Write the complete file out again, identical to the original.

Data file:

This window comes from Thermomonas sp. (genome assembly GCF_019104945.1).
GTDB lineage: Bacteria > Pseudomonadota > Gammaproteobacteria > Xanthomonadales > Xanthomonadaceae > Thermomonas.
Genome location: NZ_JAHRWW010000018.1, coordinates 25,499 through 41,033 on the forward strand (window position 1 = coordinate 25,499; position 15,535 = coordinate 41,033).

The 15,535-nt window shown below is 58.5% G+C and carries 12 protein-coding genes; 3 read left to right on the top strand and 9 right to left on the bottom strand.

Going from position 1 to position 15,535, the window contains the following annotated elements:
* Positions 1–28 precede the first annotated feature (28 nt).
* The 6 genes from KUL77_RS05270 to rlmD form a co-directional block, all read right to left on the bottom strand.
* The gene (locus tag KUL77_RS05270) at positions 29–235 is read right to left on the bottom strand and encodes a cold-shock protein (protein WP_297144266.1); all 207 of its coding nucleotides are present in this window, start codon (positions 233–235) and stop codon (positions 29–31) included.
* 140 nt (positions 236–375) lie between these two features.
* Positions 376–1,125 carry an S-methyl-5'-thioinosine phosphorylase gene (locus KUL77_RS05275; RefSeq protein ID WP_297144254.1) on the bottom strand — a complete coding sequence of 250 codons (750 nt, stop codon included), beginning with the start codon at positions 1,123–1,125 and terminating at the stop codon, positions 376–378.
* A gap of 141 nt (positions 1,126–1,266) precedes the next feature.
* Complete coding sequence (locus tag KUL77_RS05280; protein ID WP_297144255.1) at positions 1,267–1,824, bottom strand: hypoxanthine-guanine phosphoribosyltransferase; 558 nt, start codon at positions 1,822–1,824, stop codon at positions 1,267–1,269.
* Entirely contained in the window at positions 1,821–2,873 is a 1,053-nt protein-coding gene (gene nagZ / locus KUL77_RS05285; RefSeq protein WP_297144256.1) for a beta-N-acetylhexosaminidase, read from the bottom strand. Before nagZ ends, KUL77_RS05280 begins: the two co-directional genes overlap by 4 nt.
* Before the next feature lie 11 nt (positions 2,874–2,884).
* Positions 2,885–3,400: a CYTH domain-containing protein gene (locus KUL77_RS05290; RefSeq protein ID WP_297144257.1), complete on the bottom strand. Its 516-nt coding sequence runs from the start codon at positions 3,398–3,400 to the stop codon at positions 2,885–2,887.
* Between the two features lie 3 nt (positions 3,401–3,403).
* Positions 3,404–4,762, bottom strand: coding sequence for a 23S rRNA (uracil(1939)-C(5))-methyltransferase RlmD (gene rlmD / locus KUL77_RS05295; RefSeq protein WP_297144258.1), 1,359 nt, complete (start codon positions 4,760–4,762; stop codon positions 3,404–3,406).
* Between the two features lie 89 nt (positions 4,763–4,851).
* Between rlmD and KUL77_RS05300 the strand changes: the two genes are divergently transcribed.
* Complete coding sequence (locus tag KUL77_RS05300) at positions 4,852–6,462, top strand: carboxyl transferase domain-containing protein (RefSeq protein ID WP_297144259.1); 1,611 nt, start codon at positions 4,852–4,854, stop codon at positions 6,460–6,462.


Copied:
This window comes from Thermomonas sp. (genome assembly GCF_019104945.1).
GTDB lineage: Bacteria > Pseudomonadota > Gammaproteobacteria > Xanthomonadales > Xanthomonadaceae > Thermomonas.
Genome location: NZ_JAHRWW010000018.1, coordinates 25,499 through 41,033 on the forward strand (window position 1 = coordinate 25,499; position 15,535 = coordinate 41,033).

The 15,535-nt window shown below is 58.5% G+C and carries 12 protein-coding genes; 3 read left to right on the top strand and 9 right to left on the bottom strand.

Going from position 1 to position 15,535, the window contains the following annotated elements:
* Positions 1–28 precede the first annotated feature (28 nt).
* The 6 genes from KUL77_RS05270 to rlmD form a co-directional block, all read right to left on the bottom strand.
* The gene (locus tag KUL77_RS05270) at positions 29–235 is read right to left on the bottom strand and encodes a cold-shock protein (protein WP_297144266.1); all 207 of its coding nucleotides are present in this window, start codon (positions 233–235) and stop codon (positions 29–31) included.
* 140 nt (positions 236–375) lie between these two features.
* Positions 376–1,125 carry an S-methyl-5'-thioinosine phosphorylase gene (locus KUL77_RS05275; RefSeq protein ID WP_297144254.1) on the bottom strand — a complete coding sequence of 250 codons (750 nt, stop codon included), beginning with the start codon at positions 1,123–1,125 and terminating at the stop codon, positions 376–378.
* A gap of 141 nt (positions 1,126–1,266) precedes the next feature.
* Complete coding sequence (locus tag KUL77_RS05280; protein ID WP_297144255.1) at positions 1,267–1,824, bottom strand: hypoxanthine-guanine phosphoribosyltransferase; 558 nt, start codon at positions 1,822–1,824, stop codon at positions 1,267–1,269.
* Entirely contained in the window at positions 1,821–2,873 is a 1,053-nt protein-coding gene (gene nagZ / locus KUL77_RS05285; RefSeq protein WP_297144256.1) for a beta-N-acetylhexosaminidase, read from the bottom strand. Before nagZ ends, KUL77_RS05280 begins: the two co-directional genes overlap by 4 nt.
* Before the next feature lie 11 nt (positions 2,874–2,884).
* Positions 2,885–3,400: a CYTH domain-containing protein gene (locus KUL77_RS05290; RefSeq protein ID WP_297144257.1), complete on the bottom strand. Its 516-nt coding sequence runs from the start codon at positions 3,398–3,400 to the stop codon at positions 2,885–2,887.
* Between the two features lie 3 nt (positions 3,401–3,403).
* Positions 3,404–4,762, bottom strand: coding sequence for a 23S rRNA (uracil(1939)-C(5))-methyltransferase RlmD (gene rlmD / locus KUL77_RS05295; RefSeq protein WP_297144258.1), 1,359 nt, complete (start codon positions 4,760–4,762; stop codon positions 3,404–3,406).
* Between the two features lie 89 nt (positions 4,763–4,851).
* Between rlmD and KUL77_RS05300 the strand changes: the two genes are divergently transcribed.
* Complete coding sequence (locus tag KUL77_RS05300) at positions 4,852–6,462, top strand: carboxyl transferase domain-containing protein (RefSeq protein ID WP_297144259.1); 1,611 nt, start codon at positions 4,852–4,854, stop codon at positions 6,460–6,462.